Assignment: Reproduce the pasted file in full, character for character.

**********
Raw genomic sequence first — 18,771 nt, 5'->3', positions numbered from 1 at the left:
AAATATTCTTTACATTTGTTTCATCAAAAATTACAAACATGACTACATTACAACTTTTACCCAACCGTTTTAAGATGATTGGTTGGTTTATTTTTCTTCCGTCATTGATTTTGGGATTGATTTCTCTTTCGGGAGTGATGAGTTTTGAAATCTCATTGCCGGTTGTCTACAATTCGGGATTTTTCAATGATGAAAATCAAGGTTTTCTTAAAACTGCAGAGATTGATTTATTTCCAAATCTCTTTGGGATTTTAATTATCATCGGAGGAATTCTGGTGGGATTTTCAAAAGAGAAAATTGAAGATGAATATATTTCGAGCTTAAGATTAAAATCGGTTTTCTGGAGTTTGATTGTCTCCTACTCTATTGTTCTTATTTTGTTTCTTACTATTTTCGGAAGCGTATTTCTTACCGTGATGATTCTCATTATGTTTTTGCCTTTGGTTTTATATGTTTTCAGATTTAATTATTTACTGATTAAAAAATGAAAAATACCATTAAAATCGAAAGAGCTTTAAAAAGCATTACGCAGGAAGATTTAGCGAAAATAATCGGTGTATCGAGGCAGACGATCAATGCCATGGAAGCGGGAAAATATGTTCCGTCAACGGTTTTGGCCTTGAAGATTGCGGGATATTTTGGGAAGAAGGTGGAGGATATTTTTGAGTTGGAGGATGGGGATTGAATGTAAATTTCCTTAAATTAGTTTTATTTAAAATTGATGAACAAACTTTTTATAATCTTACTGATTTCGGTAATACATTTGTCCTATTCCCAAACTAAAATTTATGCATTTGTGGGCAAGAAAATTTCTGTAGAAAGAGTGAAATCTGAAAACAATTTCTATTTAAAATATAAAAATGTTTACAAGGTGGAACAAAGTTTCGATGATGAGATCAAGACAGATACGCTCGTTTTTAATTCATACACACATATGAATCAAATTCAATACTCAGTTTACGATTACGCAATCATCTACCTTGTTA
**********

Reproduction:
Raw genomic sequence first — 18,771 nt, 5'->3', positions numbered from 1 at the left:
AAATATTCTTTACATTTGTTTCATCAAAAATTACAAACATGACTACATTACAACTTTTACCCAACCGTTTTAAGATGATTGGTTGGTTTATTTTTCTTCCGTCATTGATTTTGGGATTGATTTCTCTTTCGGGAGTGATGAGTTTTGAAATCTCATTGCCGGTTGTCTACAATTCGGGATTTTTCAATGATGAAAATCAAGGTTTTCTTAAAACTGCAGAGATTGATTTATTTCCAAATCTCTTTGGGATTTTAATTATCATCGGAGGAATTCTGGTGGGATTTTCAAAAGAGAAAATTGAAGATGAATATATTTCGAGCTTAAGATTAAAATCGGTTTTCTGGAGTTTGATTGTCTCCTACTCTATTGTTCTTATTTTGTTTCTTACTATTTTCGGAAGCGTATTTCTTACCGTGATGATTCTCATTATGTTTTTGCCTTTGGTTTTATATGTTTTCAGATTTAATTATTTACTGATTAAAAAATGAAAAATACCATTAAAATCGAAAGAGCTTTAAAAAGCATTACGCAGGAAGATTTAGCGAAAATAATCGGTGTATCGAGGCAGACGATCAATGCCATGGAAGCGGGAAAATATGTTCCGTCAACGGTTTTGGCCTTGAAGATTGCGGGATATTTTGGGAAGAAGGTGGAGGATATTTTTGAGTTGGAGGATGGGGATTGAATGTAAATTTCCTTAAATTAGTTTTATTTAAAATTGATGAACAAACTTTTTATAATCTTACTGATTTCGGTAATACATTTGTCCTATTCCCAAACTAAAATTTATGCATTTGTGGGCAAGAAAATTTCTGTAGAAAGAGTGAAATCTGAAAACAATTTCTATTTAAAATATAAAAATGTTTACAAGGTGGAACAAAGTTTCGATGATGAGATCAAGACAGATACGCTCGTTTTTAATTCATACACACATATGAATCAAATTCAATACTCAGTTTACGATTACGCAATCATCTACCTTGTTA